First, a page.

Hazaribag’s Dudhmatiya forest flourishes as locals plant trees, which provide fodder for elephants and reduce human-animal conflict
A grave mistake in the past has turned out to be a blessing in disguise for the villages surrounding the Dudhmatiya forest in Tatijhariya block, about 25 km from Hazaribagh in Jharkhand. It all started in the 1980s, when the population of wolves in the forest began to increase rapidly, causing them to stray and attack children and the elderly. Panic residents then cut down trees in Dudhmatiya to drive away the wolves. But shrinking forest cover has caused wild elephants to wander into villages and attack people.
Mahadev Mahto, then a government school teacher, was one of the many who suffered grievous injuries when more than 20 elephants went on a rampage in Berho village of Tatijhariya block in 1989. The incident prompted Maht to plan plans to revive the elephants' natural habitat. they do not enter villages for food and water. He tied up the people of his village and nearby Bada and Chhota Darbhanga. The same people who once vigorously cut down trees were now told to plant and protect. It was not an easy task.
In 1991, the people of Berho along with the forest official formed a 10-member jungle pashu kshati sahayta kosh to create awareness about forest conservation and habitat restoration for wild elephants. For five years, the committee sensitized people by holding meetings and making announcements through loudspeakers. Over the years, other members have joined the team. In 1995, the committee changed its name to van prani suraksha samiti when it got full support from the forest department. The lush green Dudhmatiya forest of 100 hectares that we see today is the result of the hard work of the committee members to involve as many villagers as possible.
Now aged 72, Soniya Devi of Bada Daharbhanga was among the first to understand the benefits of forest conservation. At that time, she volunteered to stay in a machan (elevated platform made of bamboo and wood) in the forest for six months to alert the villagers of any suspicious vehicle or movement, apart from stopping people from cutting trees. and grazing cattle. Her stay in the forest is not as regular as before. But whenever she stays in the machan, the village women come to spend time with her in the evenings. Although there are no formal groups or rotating machan duties, it goes well. Several villages subsequently adopted the idea, leading to the formation of 434 forest committees. Among the first to join the initiative was Narayan Yadav (76) from Bada Daharbhanga.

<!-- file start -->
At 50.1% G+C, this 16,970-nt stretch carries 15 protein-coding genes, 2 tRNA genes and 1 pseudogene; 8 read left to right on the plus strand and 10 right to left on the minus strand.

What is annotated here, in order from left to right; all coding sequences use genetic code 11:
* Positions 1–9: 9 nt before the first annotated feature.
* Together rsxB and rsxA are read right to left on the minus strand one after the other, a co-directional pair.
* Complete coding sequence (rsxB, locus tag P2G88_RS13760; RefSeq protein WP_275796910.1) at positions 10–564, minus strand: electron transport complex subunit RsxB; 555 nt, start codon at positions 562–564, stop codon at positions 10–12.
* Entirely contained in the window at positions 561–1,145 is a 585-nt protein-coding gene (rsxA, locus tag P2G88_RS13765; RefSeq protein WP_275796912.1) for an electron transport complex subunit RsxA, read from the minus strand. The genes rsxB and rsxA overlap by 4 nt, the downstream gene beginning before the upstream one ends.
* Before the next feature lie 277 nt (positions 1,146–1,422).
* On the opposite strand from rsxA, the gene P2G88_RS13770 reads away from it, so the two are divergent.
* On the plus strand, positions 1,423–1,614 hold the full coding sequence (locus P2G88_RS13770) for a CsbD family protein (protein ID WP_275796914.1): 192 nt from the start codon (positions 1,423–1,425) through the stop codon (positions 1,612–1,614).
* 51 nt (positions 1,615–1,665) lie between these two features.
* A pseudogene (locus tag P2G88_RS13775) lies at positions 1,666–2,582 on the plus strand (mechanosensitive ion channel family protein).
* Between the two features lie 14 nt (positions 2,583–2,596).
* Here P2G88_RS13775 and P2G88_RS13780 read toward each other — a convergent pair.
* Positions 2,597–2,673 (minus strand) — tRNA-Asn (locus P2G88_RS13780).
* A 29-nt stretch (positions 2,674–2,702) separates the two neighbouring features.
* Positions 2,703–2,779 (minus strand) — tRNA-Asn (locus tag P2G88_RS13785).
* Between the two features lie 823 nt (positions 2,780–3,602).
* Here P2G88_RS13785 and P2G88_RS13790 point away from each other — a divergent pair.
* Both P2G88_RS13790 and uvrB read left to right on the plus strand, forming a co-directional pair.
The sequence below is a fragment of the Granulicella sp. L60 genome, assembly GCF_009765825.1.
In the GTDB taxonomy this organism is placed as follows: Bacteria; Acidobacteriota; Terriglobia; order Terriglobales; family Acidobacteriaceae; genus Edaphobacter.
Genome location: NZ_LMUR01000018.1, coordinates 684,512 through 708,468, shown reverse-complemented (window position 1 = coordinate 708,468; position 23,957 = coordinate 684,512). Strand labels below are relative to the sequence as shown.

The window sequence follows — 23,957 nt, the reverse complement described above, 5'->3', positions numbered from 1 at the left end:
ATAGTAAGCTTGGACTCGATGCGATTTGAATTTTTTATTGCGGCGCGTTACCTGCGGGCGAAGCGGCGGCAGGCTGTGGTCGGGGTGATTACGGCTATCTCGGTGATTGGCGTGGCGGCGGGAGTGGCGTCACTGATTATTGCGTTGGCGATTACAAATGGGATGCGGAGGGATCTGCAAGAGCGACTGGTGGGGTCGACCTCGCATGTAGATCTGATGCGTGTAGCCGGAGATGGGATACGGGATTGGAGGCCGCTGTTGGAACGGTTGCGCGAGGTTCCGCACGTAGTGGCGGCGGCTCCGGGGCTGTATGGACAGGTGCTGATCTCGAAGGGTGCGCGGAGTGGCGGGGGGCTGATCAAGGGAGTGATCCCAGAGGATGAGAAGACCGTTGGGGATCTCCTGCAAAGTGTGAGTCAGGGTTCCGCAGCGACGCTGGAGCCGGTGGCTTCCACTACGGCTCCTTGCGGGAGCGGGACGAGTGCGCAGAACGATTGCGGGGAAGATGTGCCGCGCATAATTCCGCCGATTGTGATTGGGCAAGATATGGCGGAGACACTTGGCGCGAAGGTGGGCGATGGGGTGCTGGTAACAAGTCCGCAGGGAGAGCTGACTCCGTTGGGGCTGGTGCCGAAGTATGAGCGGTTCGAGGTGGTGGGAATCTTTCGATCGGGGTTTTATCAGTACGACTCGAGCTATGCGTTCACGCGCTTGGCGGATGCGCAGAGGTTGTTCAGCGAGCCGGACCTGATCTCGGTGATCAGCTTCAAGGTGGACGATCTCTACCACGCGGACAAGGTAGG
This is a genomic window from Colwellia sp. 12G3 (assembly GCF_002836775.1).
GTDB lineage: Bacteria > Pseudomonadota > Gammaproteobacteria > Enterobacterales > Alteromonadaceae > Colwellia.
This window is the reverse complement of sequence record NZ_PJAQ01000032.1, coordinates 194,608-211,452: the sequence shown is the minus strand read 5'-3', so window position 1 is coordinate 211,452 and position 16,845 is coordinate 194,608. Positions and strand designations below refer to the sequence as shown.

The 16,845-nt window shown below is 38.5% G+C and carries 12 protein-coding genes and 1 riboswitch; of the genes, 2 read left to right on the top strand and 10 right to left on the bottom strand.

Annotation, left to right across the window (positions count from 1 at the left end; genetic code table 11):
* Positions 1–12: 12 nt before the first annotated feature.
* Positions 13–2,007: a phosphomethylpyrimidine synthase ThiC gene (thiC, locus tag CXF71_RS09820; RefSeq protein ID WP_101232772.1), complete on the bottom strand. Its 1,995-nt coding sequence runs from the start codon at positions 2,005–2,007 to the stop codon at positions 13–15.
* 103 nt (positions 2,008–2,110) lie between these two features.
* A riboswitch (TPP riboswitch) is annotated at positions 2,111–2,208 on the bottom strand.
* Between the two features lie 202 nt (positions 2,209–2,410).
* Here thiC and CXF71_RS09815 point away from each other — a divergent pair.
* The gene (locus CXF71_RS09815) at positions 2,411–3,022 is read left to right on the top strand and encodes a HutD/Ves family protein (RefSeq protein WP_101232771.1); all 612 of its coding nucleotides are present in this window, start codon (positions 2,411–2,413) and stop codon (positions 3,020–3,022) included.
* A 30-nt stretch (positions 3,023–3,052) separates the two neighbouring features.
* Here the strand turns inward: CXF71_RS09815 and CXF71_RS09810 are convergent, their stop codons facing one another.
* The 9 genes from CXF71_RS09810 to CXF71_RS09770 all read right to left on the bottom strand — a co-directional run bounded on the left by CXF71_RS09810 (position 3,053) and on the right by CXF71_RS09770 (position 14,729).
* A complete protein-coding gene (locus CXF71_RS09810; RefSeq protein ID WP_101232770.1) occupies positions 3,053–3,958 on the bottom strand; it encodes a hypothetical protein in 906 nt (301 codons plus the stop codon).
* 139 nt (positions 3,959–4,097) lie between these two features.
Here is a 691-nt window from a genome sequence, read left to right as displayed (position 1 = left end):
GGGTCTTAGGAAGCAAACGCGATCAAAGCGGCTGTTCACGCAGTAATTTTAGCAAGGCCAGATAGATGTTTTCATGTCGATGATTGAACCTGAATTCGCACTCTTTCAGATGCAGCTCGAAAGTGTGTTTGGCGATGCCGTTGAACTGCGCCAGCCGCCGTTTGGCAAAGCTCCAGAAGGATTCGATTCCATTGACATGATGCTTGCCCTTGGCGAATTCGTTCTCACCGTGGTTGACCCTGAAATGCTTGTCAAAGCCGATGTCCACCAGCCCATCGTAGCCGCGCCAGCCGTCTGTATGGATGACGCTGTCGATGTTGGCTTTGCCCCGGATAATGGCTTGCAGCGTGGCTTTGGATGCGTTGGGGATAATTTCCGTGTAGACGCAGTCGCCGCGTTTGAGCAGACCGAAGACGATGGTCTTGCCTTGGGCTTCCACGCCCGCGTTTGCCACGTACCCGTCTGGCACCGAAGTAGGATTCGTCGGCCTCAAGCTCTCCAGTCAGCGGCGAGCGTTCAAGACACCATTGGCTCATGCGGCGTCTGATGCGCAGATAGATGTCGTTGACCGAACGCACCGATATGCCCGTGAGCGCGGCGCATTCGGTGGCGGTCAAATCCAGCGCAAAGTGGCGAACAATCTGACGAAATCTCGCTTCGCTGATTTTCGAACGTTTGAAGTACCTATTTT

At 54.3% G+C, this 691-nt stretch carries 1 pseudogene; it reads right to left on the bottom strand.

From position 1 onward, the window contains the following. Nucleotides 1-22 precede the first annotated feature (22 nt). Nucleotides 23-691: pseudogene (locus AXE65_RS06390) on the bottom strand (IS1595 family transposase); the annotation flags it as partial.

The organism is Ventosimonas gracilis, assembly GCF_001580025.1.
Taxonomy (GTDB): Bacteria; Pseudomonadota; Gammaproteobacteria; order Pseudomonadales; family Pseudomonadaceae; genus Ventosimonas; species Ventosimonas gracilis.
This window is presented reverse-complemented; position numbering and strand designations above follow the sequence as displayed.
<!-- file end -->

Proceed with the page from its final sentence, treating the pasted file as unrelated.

“Since the death of my wife, I have been troubled by a recurring dream of Vanaspati maiya asking me to save the forest. She was digging the forest floor to get mud to repair the house, but accidentally got stuck in a pile of loose mud. Two others also died in an incident in 1991,” says Narayan, who adopted Teliya Mat, a nearby forest. Since 2000, only four deaths have been reported in human-animal conflicts in the region, says Anil Agarwal, a forest department official in Hazaribag East, pointing to the success of the forest committees. Parmeshwar Prasad Yadav (55), a migrant laborer who makes it a point to visit his native Bada Daharbhanga during the Dudhmatiya mela, answers Agarwal.
Surendra Prasad Sahu, a resident of Demotand (52), lost just five cents of his agricultural produce this year due to elephant rampage. "It used to be a lot more," he says. With an array of trees like sal, neem, banyan, peepal, amla, mango, banana, karam (adina cordifolia), bael, bamboo, shammi (prosopis cineraria) and mahua blooming in the dense forest, the villages in Hazaribag district have come. a long way to save human lives and support the elephant population in the region.